Let $G(t,x)$ be the heat kernel $$ G(t,x)=\frac{1}{\sqrt{2\pi t}}e^{-\frac{x^2}{2t}}, \quad t>0, \:x\in\mathbb{R}. $$

Here is one approximation to $G(t,x)$:

$$ G_\epsilon(t,x)=e^{-t/\epsilon} \sum_{k=1}^\infty \left(\frac{t}{\epsilon}\right)^k \frac{1}{k!} G(k\epsilon,x). $$

The question is: can one show that for some $a>0$ and $C>0$

$$ \int_{\mathbb{R}}\left|G(t,x)-G_\epsilon(t,x)\right| d x \le e^{-t/\epsilon}+C \left(\frac{\epsilon}{t}\right)^{1/3},\quad \text{for $0<\epsilon/t\le a$}? $$

Thanks a lot for any hints!

-----EDIT------

Thanks Professor Lucia for his nice solution. It turns out that it is not sufficient for what we actually need. Here is the revised question:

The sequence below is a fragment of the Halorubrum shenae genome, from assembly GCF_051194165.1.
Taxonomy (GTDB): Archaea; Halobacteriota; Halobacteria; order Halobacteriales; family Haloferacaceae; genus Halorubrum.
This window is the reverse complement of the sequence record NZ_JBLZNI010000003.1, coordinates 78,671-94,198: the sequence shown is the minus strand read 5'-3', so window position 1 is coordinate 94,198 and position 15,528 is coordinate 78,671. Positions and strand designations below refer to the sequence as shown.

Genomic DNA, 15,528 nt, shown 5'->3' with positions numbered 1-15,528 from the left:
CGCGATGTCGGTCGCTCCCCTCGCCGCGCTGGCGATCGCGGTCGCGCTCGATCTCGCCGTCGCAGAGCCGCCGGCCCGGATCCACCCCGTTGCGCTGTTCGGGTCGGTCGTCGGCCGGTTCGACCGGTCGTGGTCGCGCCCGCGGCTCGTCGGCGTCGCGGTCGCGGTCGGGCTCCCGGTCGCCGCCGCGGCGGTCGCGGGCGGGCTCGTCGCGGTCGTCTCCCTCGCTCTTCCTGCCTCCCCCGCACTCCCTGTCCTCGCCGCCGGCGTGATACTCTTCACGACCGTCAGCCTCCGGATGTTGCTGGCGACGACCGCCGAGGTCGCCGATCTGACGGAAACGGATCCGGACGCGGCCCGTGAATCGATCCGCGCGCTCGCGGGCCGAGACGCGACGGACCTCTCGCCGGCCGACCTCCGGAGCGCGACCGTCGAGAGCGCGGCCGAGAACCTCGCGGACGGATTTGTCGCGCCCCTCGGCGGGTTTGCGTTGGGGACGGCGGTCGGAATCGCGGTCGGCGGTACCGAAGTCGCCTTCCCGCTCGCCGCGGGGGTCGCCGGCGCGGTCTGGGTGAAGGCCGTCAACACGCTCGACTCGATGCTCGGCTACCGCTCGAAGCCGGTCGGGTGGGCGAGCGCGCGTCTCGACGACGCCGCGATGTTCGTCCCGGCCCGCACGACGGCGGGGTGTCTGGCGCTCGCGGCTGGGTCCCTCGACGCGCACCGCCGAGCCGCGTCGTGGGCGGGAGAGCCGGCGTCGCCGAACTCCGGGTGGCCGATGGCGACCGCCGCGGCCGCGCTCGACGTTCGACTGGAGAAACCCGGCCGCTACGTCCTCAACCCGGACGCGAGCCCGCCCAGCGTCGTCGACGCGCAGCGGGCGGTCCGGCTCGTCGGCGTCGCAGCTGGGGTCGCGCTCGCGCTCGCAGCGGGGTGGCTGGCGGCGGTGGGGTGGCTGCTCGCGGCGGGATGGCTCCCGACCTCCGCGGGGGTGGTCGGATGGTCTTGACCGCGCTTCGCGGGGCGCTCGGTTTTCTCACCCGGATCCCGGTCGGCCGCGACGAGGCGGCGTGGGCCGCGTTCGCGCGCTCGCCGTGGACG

Fix $\epsilon>0$. Is there a constant $C>0$ and $0<\beta<1/2$, such that

$$ \int_{\mathbb{R}}\left|G(t,x)-G_\epsilon(t,x)\right| d x \le e^{-t/\epsilon}+C \left(\frac{\epsilon}{t}\right)^{\beta},\quad \text{for all $t>0$}? $$

The exponent $1/3$ is mysterious. But any order $\beta<1/2$ will be fine. Or probably this will never happen?